The ability of restaurants to bring us together has never been more apparent than when we suddenly found ourselves unable to dine out this spring. The Market at Meadowbrook opened at just the right time, both to serve as a reminder of this fact while also offering a clever way to cope: A menu designed for patrons to grab-and-go and a location surrounded by the verdant fields of Meadowbrook Park. It practically demands you bring your items out for a picturesque picnic.
The Market at Meadowbrook opened in mid-April exclusively offering carry-out and curbside ordering. Although it’s since opened for traditional dine-in service, that first impression may be hard to forget for Kansas Citians, especially during the summer months when there’s no better dining room than the park the Market calls home, although the eatery does offer a small patio where guests can enjoy the best of both worlds.
Just within the doors, you’ll find a refrigerated area stocked with prepared items: Heat-and-eat entrees like spaghetti and lamb meatballs and bacon-wrapped meatloaf; sides including house-made soups and veggies; and a plethora of sandwiches and salads. If the setup seems reminiscent of another Prairie Village-based eatery, French Market, that’s probably because the concepts have the same DNA. Patrick and Joanne Quillec, who own French Market as well as Café Provence, partnered with the Inn at Meadowbrook. The boutique hotel shares real estate with The Market at Meadowbrook for this concept as well as its higher-end neighbor, Verbena, which opened on May 11.
A few steps further sits the dining room, a bright and airy space with a palette of vivid white and cerulean blue filled with bistro-style tables and chairs. Guests place their orders at a handsome counter where the pastry case is sure to catch plenty of attention, filled with flaky pastries in the morning and indulgent desserts during lunch and dinner.
The Market at Meadowbrook’s pastry program is among the highlights, so it’s no surprise that breakfast appeals with beignets and a corn biscuit served with a poached egg, avocado, bacon, arugula, and a scallion verde. Other fare includes house-made yogurt with fruit or granola, and a pastrami hash.
Lunch and dinner are similarly approachable. The menu The Market opened with consists of sandwiches, wraps, and salads. In the chilled salmon salad, the fish’s texture is spot on and served over a bed of arugula and spinach. Discs of radish, asparagus spears, and a sprinkling of pine nuts round out the dish, which is lifted by a punchy, bright, grilled lemon vinaigrette.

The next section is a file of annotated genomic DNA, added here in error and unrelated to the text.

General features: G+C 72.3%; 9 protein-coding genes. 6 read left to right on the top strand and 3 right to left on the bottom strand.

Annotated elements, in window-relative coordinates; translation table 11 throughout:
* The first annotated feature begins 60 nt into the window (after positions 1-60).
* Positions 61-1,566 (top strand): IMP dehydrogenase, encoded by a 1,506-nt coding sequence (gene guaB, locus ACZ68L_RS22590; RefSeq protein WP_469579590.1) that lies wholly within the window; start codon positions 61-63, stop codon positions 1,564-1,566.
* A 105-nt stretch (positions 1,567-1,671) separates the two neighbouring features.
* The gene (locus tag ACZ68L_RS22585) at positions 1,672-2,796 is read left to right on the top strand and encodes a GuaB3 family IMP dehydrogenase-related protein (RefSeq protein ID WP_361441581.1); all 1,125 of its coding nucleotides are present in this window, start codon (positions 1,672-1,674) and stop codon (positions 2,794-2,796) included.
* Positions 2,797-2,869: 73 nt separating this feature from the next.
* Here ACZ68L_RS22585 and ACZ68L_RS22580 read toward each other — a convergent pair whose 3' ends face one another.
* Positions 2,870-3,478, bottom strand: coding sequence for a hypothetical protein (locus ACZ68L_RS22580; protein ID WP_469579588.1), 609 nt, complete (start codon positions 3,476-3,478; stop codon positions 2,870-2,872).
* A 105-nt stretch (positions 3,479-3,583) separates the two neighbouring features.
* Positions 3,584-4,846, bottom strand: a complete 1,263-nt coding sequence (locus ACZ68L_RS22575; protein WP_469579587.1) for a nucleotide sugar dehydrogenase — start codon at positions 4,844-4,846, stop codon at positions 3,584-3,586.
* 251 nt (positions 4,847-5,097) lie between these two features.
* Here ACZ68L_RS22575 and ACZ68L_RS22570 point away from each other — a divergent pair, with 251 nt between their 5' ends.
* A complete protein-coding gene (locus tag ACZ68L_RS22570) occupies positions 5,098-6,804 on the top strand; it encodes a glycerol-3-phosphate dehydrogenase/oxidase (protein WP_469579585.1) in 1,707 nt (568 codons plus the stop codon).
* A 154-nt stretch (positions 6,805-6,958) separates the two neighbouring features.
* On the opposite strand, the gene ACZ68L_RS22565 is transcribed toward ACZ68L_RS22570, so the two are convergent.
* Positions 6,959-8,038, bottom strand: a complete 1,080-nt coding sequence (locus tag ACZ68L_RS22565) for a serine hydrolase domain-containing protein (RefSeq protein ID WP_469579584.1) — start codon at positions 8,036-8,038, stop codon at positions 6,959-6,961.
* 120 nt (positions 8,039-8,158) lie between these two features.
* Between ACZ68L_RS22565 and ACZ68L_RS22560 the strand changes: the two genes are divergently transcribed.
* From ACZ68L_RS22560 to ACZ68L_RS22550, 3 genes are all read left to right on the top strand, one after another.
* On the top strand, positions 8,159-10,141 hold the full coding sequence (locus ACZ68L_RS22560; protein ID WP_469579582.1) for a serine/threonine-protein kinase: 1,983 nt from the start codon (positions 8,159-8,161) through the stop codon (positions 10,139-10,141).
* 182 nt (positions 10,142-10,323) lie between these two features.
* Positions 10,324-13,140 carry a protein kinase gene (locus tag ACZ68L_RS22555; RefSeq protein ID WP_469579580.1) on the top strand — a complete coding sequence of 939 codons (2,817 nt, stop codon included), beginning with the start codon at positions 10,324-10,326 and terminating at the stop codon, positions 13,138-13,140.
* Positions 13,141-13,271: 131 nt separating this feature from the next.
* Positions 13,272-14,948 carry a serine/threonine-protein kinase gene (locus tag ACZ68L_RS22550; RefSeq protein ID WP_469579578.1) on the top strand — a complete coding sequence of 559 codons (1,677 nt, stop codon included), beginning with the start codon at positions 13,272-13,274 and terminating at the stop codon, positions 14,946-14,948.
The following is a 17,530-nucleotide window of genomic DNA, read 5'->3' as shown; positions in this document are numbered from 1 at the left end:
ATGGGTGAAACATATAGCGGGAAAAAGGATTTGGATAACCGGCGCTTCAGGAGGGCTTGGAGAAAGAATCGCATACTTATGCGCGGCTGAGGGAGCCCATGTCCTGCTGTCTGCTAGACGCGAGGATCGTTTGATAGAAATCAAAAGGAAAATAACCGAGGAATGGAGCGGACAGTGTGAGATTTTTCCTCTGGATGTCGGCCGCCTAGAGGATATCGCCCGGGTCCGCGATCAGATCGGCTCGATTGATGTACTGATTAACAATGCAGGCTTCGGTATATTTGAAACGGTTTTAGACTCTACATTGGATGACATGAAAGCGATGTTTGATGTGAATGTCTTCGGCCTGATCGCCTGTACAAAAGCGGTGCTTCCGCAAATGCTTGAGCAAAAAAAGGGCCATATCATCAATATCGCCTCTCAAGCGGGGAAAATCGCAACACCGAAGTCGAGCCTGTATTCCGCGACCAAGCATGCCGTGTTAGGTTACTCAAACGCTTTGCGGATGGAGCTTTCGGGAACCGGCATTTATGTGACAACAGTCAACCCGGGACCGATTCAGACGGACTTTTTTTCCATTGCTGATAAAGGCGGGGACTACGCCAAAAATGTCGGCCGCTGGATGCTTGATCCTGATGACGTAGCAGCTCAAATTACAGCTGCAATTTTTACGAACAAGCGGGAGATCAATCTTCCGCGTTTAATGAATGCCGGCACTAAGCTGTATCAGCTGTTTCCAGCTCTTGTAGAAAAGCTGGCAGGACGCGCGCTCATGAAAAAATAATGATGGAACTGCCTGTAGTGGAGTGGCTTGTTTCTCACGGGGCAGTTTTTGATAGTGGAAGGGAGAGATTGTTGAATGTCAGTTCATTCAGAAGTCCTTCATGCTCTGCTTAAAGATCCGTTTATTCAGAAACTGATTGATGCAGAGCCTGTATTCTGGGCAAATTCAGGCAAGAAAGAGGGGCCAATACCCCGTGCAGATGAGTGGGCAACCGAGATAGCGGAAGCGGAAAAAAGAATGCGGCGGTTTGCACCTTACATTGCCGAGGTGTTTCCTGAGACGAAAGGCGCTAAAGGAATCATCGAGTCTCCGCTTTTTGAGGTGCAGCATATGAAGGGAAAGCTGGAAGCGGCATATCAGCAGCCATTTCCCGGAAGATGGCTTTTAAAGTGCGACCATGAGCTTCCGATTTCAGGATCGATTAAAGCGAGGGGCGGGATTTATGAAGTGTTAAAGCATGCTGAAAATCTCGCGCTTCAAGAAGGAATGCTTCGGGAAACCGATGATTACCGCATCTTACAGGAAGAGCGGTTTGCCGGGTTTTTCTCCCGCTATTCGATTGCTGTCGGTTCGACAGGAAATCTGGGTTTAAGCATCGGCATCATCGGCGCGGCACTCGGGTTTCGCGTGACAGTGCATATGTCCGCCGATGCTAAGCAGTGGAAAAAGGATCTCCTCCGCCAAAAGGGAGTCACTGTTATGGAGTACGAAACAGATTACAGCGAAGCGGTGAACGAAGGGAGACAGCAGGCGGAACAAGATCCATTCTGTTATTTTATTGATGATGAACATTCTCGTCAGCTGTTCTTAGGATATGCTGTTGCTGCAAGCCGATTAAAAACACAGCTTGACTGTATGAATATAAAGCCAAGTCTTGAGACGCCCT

The sandwiches aren’t as well executed: The pulled pork New Englander’s most interesting billed elements—apple chutney, pickled apple and caramelized onion aioli—are hard to find when you bite in, leaving it dry and underwhelming. The roasted mushroom sandwich is also a disappointment, with the star ingredient under-seasoned and little else going on. Still, the concepts are solid, and the fixes are easy enough to make that diners should have hope.
Fortunately, no improvements are needed to the sides offered: The potato salad would be the hit of any barbecue with its tender potatoes and herbaceous, creamy dressing. The ribboned carrot and cucumber pickles are crunchy, tangy delights.
But The Market saves the best for last—yes, we’re talking about dessert. There are scoops available from Foo’s Frozen Custard, but it’s the pastry case that will stick with us, offering a beautiful assortment of treats. There’s a dense, tart lemon bar, and a temptingly presented New York-style cheesecake bar, a rectangular slice topped with fresh whipped cream and coated puffed rice, providing unexpected crunch. So many versions of the dessert fall into the trap of cloying sweetness, but not this one—the sugar is balanced out with acid and a salted crust. The Gooey Butter Cake cookie does a remarkably good job of capturing the rich flavor of its inspiration, packing deep butter flavor into a cakey cookie sprinkled with powdered sugar.
With its location and menu, The Market seems destined to become a popular snack stop. With a little added time and attention, it could also be much more.